Logitech G5 V2 Review

By: Jonathan Kwan
May 28, 2007

Why make a brand new product when the original one is already near-perfect? The designers and engineers at Logitech are probably wondering the same thing. When the Logitech G5 was released during the end of 2005, implementation of a high precision laser tracking engine, along with the tried-and-true shell, brought an exciting change to consumers looking for a high end pointing devices -- whether it's for office work, or for recreational purposes. However, APH Networks along with many users complained about the lack of a "Forward" button and the such. Fast forward a year and a half later to 2007, Logitech quietly modified its original G5 to the "2007" version (Striking resemblance on how cars are marketed), while retaining its original name. How much do we like this mouse? That, you will get to see. Let's examine the Logitech G5 V2, or Logitech G5 Rev. 2, or Logitech G5 2007, or whatever you might want to refer it as, today. Before we start, I would just like to add that I am extremely impressed. And I really mean that.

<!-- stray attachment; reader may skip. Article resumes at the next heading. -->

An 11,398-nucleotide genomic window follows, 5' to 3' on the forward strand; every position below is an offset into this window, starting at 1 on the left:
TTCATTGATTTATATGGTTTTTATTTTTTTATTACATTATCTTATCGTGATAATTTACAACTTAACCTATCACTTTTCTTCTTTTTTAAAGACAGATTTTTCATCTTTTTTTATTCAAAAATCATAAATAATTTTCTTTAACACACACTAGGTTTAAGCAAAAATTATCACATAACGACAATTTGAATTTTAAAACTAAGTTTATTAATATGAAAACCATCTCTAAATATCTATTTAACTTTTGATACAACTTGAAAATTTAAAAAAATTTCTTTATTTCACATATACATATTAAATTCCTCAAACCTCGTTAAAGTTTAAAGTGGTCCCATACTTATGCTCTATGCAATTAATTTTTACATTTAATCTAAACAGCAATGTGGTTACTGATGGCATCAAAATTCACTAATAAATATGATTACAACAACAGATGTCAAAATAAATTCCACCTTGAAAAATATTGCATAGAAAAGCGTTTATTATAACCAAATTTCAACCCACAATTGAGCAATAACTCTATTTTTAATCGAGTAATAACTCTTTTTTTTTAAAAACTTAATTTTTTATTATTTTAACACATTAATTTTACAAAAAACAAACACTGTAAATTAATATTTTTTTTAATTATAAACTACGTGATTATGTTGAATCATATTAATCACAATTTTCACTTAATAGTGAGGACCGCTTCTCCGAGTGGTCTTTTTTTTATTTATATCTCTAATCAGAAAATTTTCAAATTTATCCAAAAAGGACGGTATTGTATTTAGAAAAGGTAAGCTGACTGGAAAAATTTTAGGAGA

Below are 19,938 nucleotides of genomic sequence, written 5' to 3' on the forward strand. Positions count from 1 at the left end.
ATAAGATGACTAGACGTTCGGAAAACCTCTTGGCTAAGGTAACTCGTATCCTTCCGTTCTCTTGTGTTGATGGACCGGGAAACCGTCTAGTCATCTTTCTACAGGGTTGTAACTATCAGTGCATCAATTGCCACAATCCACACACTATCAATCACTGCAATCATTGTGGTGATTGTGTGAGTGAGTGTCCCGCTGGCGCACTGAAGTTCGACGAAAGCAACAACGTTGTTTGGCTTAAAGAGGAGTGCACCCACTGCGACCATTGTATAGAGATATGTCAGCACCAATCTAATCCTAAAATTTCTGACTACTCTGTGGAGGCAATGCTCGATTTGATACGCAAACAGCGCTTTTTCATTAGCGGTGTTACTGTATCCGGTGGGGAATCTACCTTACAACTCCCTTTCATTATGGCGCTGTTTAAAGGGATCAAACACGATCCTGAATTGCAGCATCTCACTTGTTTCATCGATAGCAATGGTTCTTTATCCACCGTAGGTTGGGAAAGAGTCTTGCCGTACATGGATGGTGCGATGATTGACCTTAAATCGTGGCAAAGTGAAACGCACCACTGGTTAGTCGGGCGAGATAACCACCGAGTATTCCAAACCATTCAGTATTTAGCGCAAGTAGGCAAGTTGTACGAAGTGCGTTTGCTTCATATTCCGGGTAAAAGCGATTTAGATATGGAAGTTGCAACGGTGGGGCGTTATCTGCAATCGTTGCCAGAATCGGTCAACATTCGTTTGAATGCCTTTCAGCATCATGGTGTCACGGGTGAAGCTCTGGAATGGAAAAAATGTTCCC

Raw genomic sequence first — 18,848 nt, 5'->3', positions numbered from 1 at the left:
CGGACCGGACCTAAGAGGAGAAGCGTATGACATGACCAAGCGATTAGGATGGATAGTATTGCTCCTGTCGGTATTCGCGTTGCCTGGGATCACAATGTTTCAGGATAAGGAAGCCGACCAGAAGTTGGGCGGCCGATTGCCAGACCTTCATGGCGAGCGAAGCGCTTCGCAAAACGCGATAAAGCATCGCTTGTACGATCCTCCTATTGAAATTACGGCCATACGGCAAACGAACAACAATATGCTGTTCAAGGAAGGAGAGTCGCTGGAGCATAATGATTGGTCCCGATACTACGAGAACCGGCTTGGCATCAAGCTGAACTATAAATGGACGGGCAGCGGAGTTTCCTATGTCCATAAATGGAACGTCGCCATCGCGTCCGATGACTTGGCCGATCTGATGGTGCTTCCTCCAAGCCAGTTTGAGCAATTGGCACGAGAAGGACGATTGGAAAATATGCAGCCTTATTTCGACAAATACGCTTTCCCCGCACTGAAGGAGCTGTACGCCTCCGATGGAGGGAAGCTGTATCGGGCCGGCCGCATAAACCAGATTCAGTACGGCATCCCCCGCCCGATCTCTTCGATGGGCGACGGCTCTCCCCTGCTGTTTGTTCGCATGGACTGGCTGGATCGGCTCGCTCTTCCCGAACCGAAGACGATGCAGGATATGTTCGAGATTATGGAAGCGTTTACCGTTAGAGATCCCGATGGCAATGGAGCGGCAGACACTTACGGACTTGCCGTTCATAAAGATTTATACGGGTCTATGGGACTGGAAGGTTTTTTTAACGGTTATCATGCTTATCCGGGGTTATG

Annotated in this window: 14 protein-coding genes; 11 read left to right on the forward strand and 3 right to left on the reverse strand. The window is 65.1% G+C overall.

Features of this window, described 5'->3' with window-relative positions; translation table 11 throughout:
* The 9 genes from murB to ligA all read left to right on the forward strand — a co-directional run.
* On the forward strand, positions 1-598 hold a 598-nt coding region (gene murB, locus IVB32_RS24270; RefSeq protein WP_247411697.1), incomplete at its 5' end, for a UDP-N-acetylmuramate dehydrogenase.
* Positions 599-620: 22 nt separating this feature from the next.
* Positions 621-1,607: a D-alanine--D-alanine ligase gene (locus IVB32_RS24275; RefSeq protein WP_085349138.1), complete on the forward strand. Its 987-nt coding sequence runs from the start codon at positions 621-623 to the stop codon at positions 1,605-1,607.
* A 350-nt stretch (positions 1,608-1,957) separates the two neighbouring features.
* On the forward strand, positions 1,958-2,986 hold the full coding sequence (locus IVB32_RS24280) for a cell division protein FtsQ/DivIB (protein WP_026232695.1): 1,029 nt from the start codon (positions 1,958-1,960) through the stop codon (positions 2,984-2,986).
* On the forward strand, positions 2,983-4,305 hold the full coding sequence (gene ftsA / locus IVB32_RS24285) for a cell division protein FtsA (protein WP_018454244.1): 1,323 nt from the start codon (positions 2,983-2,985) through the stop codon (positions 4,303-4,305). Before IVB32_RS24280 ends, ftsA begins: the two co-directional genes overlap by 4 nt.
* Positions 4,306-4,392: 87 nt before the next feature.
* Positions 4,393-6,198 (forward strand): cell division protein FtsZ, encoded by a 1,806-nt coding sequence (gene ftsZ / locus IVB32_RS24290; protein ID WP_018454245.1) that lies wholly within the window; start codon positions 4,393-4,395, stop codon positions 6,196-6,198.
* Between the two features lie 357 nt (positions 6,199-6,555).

Our review unit of Logitech's G5 V2 came in a unusually large box using DHL Express from Logitech's offices in Fremont, California. As usual from Logitech and DHL, it is blazing fast -- we are talking about next-day cross border here! (Thanks Logitech haha, the 1337 speed saved my [bottom] quite a few times for getting reviews on time.)

Out of the shipping package is a retail box of Logitech's G5 V2. While incorporating standard elements of Logitech's teal, black, and white color scheme, a sharp fire-orange set is also printed from the packaging around the mouse -- likely to highlight how 'intense' this mouse is.

As with the original Logitech G5's packaging (Actually, like all other Logitech mice), a partial cut is made on the front of the retail box and replaced with a custom molded clear plastic cover to display the mouse included out of the retail box. Some highlights have been made; for example, an icon denotes a slogan mentioning in large text -- "Now with two thumb buttons" -- which is one of the bigger changes made to the Logitech G5 V2.